The following is excerpted from Darcy G. Richardson’s new “The Lowest Ebb: Norman Thomas and America’s Minor Parties in 1944,” available at Amazon and other booksellers.
Still battling the two-headed Goliath, an aging Norman M. Thomas — a six-time candidate for the presidency on the Socialist Party ticket — filed nominating petitions to place the name of Richard F. Parrish, the Socialist Party’s candidate for councilman at-large in Manhattan, on the New York City ballot in 1963.
Thomas, who had stopped reaching for the biggest prize of all some fifteen years earlier, and his longtime friend and associate A. Philip Randolph, president of the Brotherhood of Sleeping Car Porters, had personally recruited Parrish, a black special education instructor and vice president of the American Federation of Teachers, to run for city council earlier that year.
Suffering from crippling arthritis and aided by a cane, the 78-year-old Thomas and the only slightly younger Randolph personally filed nominating petitions bearing an impressive 8,073 signatures — 5,000 were needed — placing Parrish’s name on the November ballot. Several newspaper reporters were on hand as Thomas and Randolph turned in stacks and stacks of signed petitions.
Thomas was delighted. After an eleven-year hiatus, his party — a party that he had led through thick and thin, through good times and bad, for nearly four decades — was once again on the ballot in New York City.
The little-remembered Parrish didn’t let him down.
A graduate of the City College of New York, the 47-year-old Parrish was long active in the civil rights movement and was a leader of the Community Teachers Association, a group founded in 1956 which sought to eliminate racial discrimination in the city’s various teachers’ organizations. He was later active in the National Afro-American Labor Council.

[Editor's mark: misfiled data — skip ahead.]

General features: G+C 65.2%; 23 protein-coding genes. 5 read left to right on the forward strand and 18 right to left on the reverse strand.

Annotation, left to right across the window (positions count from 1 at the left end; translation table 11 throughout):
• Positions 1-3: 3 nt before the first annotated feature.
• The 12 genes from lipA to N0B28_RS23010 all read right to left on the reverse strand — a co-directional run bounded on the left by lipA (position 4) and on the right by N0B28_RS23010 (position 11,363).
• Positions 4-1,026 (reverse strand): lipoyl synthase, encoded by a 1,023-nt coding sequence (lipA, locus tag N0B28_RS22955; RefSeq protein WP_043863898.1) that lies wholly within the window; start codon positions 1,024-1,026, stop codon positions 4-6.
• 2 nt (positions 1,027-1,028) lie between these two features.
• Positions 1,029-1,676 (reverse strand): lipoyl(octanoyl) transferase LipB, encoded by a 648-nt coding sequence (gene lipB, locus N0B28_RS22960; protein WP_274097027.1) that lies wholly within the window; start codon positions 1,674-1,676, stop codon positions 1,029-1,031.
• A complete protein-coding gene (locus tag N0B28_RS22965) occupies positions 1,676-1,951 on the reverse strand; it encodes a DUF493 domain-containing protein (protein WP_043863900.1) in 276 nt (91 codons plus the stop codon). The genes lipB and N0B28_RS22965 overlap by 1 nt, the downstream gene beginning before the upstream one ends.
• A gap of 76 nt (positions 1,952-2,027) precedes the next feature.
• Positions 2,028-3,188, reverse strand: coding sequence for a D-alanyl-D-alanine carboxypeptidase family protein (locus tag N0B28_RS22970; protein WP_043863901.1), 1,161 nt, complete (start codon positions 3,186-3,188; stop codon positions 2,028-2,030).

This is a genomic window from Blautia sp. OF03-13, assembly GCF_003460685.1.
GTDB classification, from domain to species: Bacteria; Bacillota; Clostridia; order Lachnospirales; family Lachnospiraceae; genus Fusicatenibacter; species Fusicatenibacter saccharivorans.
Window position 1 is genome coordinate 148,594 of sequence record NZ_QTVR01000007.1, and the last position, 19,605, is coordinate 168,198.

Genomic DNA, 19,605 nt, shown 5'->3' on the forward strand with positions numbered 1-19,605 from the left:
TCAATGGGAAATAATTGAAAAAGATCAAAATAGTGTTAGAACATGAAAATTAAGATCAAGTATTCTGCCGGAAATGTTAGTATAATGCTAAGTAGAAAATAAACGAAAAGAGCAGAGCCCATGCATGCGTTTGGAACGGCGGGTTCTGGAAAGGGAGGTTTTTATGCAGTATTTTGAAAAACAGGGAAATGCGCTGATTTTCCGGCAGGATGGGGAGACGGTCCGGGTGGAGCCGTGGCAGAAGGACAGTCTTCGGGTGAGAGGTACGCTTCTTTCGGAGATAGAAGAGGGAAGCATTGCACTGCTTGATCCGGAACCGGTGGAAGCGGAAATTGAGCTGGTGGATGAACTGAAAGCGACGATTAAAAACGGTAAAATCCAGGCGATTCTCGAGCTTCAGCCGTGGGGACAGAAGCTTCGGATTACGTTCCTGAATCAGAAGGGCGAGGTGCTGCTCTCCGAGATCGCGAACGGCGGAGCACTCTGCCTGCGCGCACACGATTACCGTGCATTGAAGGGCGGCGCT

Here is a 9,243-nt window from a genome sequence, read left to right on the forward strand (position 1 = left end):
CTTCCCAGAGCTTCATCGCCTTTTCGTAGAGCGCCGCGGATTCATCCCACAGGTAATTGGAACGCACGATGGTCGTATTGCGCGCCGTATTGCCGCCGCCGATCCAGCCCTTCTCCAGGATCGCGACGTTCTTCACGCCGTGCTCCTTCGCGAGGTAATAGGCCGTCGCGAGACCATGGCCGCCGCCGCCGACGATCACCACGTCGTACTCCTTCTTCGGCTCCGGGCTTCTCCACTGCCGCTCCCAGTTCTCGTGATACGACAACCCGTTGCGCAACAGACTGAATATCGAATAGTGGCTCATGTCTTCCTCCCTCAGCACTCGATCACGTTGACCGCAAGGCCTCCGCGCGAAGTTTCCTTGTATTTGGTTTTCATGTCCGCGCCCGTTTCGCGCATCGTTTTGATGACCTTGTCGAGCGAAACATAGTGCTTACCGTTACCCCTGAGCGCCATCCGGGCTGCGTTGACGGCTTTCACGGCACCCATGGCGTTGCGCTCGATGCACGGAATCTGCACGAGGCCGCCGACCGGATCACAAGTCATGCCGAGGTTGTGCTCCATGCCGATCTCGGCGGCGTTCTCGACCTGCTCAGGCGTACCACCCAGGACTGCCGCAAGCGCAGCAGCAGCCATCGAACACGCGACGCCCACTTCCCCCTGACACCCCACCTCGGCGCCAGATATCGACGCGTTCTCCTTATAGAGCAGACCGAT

With the venerable Thomas serving in the role of senior advisor, Parrish campaigned on a solid working-class platform that autumn, calling for an income tax to replace the city’s regressive sales tax and sharply criticizing the New York City Board of Education for dragging its feet in integrating the city’s public schools. He also warned of a potentially “revolutionary situation” in Manhattan as a result of widespread poverty, something America was just beginning to come to grips with, thanks in no small measure to celebrated writer Michael Harrington, “the man who discovered poverty” and influenced a President, and Norman Thomas himself — a kind and generous soul who had worked closely with impoverished immigrants in the slum-ridden Lower East Side long before Harrington was born.
One of three African-Americans running for at-large council seats in Manhattan, Brooklyn and Queens, Parrish — the first Socialist Party candidate to appear on the ballot in New York City since former Pennsylvania state lawmaker Darlington Hoopes’ forlorn candidacy for the White House in 1952 — waged a vigorous campaign, garnering a respectable 8,317 votes, or 2.5 percent.
Despite a spirited effort, Thomas’ candidate finished dead last in the four-cornered race. It was familiar territory for the saint-like Thomas, the nation’s most persistent idealist who watched helplessly on election night as his comrade fell farther and farther behind Democrat Paul O’Dwyer, brother of former New York City mayor William O’Dwyer, Republican Richard S. Aldrich, a cousin of Gov. Nelson Rockefeller, and the Liberal Party’s Amos S. Basel.
It was yet one more small defeat in a lifetime of much greater victories, many of which he saw come to fruition in the final years of his life.